Bitcoin Miners Must Register as Venezuelan Government Clampdown on Digital Coins Continues

Bitcoin Miners Must Register as Venezuelan Government Clampdown on Digital Coins Continues


Venezuelans are not deterred by the government’s clampdown as they continue to embrace bitcoins and other digital currency.

This time the government says bitcoin miners in the country must register in a bid to have a tight grip on the use of bitcoin, its miner, users and how much they have and spend.

Even at that, people in that country are still not determined to survive from the little they make from bitcoin, which has changed the way everyone saw currency in recent time.

President Maduro appoints cryptocurrency superintendent

President Maduro is serious about the clampdown, and we may see different things unfolding in the days ahead as the government has mandated national registry of bitcoin miners, which is launching December 22, 2017 to gag the use of bitcoin.

Carlos Vargas is the leader of the body that will regulate the inflow and outflow of cryptocurrency in Venezuala, in a recent speech, he was quoted as saying, “We want to know who they are, we want to know where they are, we want to know what equipment they are using.”

Already, one of the owners of bitcoin mining equipment, Daniel Andrés Di Bartolomeo Viloria, has been arrested while detectives took position of his 21 mining rigs.

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Viloria faces charges of money laundering, illicit enrichment, computer crimes, financing terrorism, exchange fraud, and damage to the national electric system.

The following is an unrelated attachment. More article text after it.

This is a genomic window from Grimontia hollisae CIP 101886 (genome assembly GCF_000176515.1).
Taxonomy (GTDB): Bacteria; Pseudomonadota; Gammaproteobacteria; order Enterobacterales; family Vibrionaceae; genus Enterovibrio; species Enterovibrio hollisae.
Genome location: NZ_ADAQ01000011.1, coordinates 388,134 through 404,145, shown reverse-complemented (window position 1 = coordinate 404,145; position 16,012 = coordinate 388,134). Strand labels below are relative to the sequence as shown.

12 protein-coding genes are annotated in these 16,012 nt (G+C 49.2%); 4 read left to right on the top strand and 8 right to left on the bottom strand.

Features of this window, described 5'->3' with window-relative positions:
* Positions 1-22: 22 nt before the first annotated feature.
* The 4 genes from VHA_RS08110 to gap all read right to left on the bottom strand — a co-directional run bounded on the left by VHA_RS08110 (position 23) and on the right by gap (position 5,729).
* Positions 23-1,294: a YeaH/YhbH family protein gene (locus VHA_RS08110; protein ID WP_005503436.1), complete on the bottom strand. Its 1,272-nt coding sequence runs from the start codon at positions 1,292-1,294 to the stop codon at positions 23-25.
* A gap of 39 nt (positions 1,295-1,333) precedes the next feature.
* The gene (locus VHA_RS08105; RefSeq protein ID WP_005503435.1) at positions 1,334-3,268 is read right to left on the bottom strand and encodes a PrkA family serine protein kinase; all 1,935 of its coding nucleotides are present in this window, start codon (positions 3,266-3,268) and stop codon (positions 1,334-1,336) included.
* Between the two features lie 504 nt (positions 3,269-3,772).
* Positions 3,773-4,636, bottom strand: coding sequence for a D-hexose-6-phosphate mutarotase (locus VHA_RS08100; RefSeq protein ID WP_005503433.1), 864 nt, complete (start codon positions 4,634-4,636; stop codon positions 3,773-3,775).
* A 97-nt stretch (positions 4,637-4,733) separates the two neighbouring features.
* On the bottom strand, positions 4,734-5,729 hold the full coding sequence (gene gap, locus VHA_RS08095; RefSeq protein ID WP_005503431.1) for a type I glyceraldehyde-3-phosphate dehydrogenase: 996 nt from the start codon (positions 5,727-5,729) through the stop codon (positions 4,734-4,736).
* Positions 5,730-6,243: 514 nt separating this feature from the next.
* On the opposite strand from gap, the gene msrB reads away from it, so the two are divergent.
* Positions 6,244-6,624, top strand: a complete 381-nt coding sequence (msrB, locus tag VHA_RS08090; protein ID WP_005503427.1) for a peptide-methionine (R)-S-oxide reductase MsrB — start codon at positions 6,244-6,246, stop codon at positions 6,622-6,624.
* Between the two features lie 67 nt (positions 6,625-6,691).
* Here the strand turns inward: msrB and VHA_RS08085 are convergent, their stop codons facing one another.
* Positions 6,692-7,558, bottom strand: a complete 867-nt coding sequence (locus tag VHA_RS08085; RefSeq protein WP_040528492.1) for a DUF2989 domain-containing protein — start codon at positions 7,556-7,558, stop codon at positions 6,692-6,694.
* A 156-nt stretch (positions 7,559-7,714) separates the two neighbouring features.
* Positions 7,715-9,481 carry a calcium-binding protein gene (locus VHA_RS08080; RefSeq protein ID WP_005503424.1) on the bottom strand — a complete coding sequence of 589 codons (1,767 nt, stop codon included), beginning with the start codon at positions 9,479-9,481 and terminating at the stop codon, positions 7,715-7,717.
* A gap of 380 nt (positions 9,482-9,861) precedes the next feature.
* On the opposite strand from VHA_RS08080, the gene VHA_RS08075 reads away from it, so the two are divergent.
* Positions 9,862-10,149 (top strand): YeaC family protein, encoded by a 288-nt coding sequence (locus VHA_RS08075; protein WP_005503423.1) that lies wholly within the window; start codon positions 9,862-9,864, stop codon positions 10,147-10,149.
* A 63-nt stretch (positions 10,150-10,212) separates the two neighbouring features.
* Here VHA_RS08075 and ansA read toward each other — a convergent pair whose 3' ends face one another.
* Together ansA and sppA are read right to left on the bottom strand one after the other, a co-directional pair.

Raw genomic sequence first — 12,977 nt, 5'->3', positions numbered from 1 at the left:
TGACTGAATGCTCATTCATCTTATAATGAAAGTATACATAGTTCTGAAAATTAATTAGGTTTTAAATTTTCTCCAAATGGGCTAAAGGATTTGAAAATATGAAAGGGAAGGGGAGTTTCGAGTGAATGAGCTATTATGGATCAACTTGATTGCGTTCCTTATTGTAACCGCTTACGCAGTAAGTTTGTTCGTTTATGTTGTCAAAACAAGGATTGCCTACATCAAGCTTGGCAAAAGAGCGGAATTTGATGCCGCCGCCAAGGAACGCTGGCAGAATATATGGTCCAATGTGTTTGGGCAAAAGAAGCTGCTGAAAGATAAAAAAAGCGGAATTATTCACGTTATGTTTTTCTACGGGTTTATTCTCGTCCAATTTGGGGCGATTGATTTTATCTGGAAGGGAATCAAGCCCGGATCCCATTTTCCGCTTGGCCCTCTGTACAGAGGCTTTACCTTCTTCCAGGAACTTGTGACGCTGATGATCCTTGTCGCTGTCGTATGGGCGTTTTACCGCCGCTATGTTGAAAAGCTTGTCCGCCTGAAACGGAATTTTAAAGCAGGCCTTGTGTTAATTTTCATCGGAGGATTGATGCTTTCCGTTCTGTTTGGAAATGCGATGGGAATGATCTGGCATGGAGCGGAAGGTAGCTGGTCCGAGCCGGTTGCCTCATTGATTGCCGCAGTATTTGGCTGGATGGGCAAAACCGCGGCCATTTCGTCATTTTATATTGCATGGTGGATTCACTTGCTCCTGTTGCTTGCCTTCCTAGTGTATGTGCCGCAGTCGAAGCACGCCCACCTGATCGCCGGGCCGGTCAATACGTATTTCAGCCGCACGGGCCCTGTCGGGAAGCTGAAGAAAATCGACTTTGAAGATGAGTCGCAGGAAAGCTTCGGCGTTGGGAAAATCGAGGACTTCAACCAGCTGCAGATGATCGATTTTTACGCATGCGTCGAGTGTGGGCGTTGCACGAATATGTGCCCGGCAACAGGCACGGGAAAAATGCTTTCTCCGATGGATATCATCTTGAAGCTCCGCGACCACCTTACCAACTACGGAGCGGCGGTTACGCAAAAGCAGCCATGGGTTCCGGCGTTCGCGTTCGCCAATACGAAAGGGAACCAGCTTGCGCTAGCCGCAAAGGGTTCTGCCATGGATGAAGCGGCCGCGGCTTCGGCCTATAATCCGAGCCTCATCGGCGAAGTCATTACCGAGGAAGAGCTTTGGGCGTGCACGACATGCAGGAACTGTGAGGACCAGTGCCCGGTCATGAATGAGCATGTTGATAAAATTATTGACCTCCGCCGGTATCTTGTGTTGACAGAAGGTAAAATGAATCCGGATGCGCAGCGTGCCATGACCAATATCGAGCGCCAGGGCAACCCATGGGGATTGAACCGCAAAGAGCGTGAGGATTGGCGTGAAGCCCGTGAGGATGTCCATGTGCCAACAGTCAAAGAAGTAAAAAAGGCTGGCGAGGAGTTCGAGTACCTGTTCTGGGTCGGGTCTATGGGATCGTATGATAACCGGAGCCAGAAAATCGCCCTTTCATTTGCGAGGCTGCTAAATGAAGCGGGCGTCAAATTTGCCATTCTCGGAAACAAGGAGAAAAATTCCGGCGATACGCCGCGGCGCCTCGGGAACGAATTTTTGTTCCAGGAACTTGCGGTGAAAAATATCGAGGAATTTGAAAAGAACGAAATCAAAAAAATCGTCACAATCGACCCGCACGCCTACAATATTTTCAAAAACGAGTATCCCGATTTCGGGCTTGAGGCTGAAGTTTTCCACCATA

Bitcoin is a Matter of Survival

While the crackdown continues, its citizens see bitcoin as a matter of survival as they are able to settle bills from gains from bitcoin trading, writes news.bitcoin

Citizens have been forced to use bitcoin to be able to provide basic necessities for their families such as food, medicine, and clothing. In one lengthy report about the situation, Venezuelan John Villar describes how he used bitcoin to buy plane tickets abroad and medication for his wife as well as pay his employees’ salaries. He said: “This is not a matter of politics. This is a matter of survival.”

Countries where bitcoin has gained much popularity are trying to violate one of the unique features of the digital coin: decentralization, free from control, would governments around the world succeed in their bid to control bitcoin?

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